Guest Blog Post
In this article, I will introduce you to the Leap Motion Controller and describe how we built a Sencha Touch application to work with it.
At DecidoKompetensor, which is based in Malmö Sweden and specializes in ERP systems, we have seen that mobility is an increasingly big factor for success among our customers. We’ve enabled users of our ERP systems to perform tasks from their smartphones and tablets, and we’ve also built applications controlled by interfaces such as the new Leap Motion Controller.
The Leap Motion Controller is a USB device that can track the movements of your hands and fingers as input without the need for physical contact. It was released in the spring of 2013 and comes with its own Airspace app store from which a number of games, explorational and utility apps can be downloaded.
Scope of our app
Our first app using the Leap Motion Controller is a visualizer that makes data available and browsable to workers in a warehouse. The app presents data graphically in charts and illustrations that are displayed on large TV monitors placed near the ceiling in the warehouse. The app is controlled by gestures, enabling users to interact with it from a distance.
Our app was built using the Sencha Touch framework which has a powerful data layer and great components for visualizing data.
Talking with the Leap Motion Controller
Once the Leap Motion software is installed on a computer, a web application can easily get data from the Leap Motion device via a web socket connection. The Leap.js library facilitates this in two ways: either listening passively receiving 60 information frames per second, or actively polling for information when it is needed. Each information frame consists of positional data of hands, fingers/tools and gestures such as swipe or circular gestures.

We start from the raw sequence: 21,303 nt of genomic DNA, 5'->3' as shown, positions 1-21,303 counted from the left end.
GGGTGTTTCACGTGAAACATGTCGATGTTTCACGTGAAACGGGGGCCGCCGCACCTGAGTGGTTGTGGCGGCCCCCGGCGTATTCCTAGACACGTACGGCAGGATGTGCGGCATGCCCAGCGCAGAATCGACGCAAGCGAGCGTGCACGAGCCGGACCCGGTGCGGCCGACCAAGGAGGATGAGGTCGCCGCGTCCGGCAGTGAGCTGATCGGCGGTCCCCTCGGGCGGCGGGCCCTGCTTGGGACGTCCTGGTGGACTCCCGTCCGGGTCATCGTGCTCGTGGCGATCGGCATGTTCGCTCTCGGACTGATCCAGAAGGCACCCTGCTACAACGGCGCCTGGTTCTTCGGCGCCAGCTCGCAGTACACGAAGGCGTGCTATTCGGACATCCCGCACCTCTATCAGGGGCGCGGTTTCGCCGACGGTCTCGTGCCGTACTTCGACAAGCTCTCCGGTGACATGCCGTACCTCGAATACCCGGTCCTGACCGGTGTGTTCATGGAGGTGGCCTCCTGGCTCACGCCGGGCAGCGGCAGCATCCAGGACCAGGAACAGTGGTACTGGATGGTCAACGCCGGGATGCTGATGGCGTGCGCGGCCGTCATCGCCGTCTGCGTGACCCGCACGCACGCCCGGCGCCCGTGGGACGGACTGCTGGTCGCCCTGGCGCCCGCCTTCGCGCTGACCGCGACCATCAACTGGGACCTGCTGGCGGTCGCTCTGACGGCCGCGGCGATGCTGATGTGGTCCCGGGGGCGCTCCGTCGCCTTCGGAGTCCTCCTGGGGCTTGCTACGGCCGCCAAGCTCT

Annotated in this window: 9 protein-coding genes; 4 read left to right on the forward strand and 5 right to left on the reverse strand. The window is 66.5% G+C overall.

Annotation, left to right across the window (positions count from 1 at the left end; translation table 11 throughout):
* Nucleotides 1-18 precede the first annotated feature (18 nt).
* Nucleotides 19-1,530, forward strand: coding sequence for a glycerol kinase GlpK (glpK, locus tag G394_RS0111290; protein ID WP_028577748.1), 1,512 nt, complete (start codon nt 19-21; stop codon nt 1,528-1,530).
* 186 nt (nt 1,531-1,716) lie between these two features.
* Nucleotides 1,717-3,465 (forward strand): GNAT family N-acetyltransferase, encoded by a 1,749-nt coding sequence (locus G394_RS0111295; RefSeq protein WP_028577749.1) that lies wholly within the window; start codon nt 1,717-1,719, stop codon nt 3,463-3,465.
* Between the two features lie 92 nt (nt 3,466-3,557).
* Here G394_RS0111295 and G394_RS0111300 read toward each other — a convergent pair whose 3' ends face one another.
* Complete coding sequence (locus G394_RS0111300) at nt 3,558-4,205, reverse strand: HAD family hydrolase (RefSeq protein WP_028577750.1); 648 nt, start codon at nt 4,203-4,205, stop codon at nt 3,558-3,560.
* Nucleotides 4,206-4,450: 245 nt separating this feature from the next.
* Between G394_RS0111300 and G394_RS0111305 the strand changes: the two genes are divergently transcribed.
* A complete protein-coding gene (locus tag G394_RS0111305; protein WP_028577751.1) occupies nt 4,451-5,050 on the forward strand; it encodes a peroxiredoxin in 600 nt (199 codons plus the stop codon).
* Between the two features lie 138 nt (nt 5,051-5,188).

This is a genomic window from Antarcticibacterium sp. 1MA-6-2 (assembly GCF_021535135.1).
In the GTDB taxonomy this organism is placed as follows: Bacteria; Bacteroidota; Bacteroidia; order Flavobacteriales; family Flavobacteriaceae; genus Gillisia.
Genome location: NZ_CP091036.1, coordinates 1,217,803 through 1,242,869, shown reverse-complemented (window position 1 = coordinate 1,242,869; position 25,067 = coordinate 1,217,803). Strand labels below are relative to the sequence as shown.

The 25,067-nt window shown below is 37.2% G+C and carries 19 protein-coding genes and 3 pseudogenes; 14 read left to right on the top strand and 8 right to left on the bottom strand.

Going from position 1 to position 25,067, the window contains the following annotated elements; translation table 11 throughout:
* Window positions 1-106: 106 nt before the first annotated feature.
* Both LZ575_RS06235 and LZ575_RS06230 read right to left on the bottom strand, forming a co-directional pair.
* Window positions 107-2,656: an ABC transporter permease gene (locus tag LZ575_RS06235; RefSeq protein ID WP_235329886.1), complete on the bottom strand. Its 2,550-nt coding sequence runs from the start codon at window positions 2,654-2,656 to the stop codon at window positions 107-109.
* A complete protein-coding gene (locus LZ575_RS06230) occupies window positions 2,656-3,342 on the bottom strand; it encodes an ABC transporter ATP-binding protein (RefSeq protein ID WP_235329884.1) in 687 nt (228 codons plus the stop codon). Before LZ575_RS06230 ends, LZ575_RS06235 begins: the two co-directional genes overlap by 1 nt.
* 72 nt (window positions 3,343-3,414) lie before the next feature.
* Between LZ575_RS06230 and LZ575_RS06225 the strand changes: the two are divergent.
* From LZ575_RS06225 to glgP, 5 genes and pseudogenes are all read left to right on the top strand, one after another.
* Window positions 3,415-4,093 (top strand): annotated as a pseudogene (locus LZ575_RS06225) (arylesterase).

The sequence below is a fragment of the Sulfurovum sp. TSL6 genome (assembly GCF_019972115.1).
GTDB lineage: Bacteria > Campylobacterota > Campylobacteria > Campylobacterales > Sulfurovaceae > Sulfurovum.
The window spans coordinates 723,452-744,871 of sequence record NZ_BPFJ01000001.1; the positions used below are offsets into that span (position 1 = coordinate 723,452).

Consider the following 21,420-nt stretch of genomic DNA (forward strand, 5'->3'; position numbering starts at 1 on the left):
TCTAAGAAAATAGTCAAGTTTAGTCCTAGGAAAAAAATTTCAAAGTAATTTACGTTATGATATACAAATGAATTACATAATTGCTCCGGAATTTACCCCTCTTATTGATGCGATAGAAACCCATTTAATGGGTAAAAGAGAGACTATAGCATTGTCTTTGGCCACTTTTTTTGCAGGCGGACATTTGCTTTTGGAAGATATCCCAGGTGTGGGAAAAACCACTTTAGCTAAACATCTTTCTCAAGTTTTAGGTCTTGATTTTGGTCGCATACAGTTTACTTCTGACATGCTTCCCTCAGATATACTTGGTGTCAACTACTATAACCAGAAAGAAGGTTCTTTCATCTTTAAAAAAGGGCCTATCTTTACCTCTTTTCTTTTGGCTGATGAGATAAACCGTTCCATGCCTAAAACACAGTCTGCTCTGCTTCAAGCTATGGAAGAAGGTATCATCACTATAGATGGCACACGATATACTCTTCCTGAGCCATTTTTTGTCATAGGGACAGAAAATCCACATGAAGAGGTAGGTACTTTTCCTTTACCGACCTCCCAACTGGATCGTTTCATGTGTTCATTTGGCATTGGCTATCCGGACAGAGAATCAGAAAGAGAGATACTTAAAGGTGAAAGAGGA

The Leap Cursor Library
The Leap Cursor Library (written by Ross Gerbasi, a senior developer on the Sencha Touch team) controls the virtual cursor of the Leap Motion device. It supports a large range of interaction types, and even though it is quite extensive, we decided to write our own because our application only needed one main interaction type: a virtual cursor that can fire taps/clicks.
The Virtual Cursor
We decided to build a UI where the user controls a cursor on the screen with the movements of his or her fingers. When the cursor is held over an interactive element for a short period of time, a tap/selection is made. This type of interaction was inspired by many of the Xbox Kinect games and the New York Times’ Leap Motion demo.
We used the Ext.carousel.Carousel component and set the carousel property to make the neighboring slides visible.
Building our Sencha Touch app
We used the Leap.js library to give the Sencha Touch application access to positional data (X and Y coordinates) of the user’s fingers. The application used those coordinates to draw a cursor on the screen giving the user the ability to interact. We used the following Sencha Touch features to create a rich, interactive experience for the user.
Ext.Carousel – the main UI
The main view consists of an
Ext.carousel.Carousel component. The screenshot above is a dashboard with simple graphs and data linking to slides presenting the data in more detail. The default carousel is a full screen component, and we needed to hint to users that there was more information outside the visible area.
We made the neighboring slides visible on the screen by setting the carousel’s property:
itemLength: browserWidth * 0.8.
On each side, layered over the carousel, we placed two transparent buttons. These are used for navigating to the next or previous slide, by firing:
Carousel.previous() and Carousel.next().
We used Sencha Touch Charts, making it easy to populate all of the charts with data and animate them. Each chart has its own store, and to switch data in the charts when different scopes are selected in the UI, we call:
This redraws the chart, now with new data, and animates the bars.
We used Sencha Touch Charts, making it easy to populate all of the charts with data and anim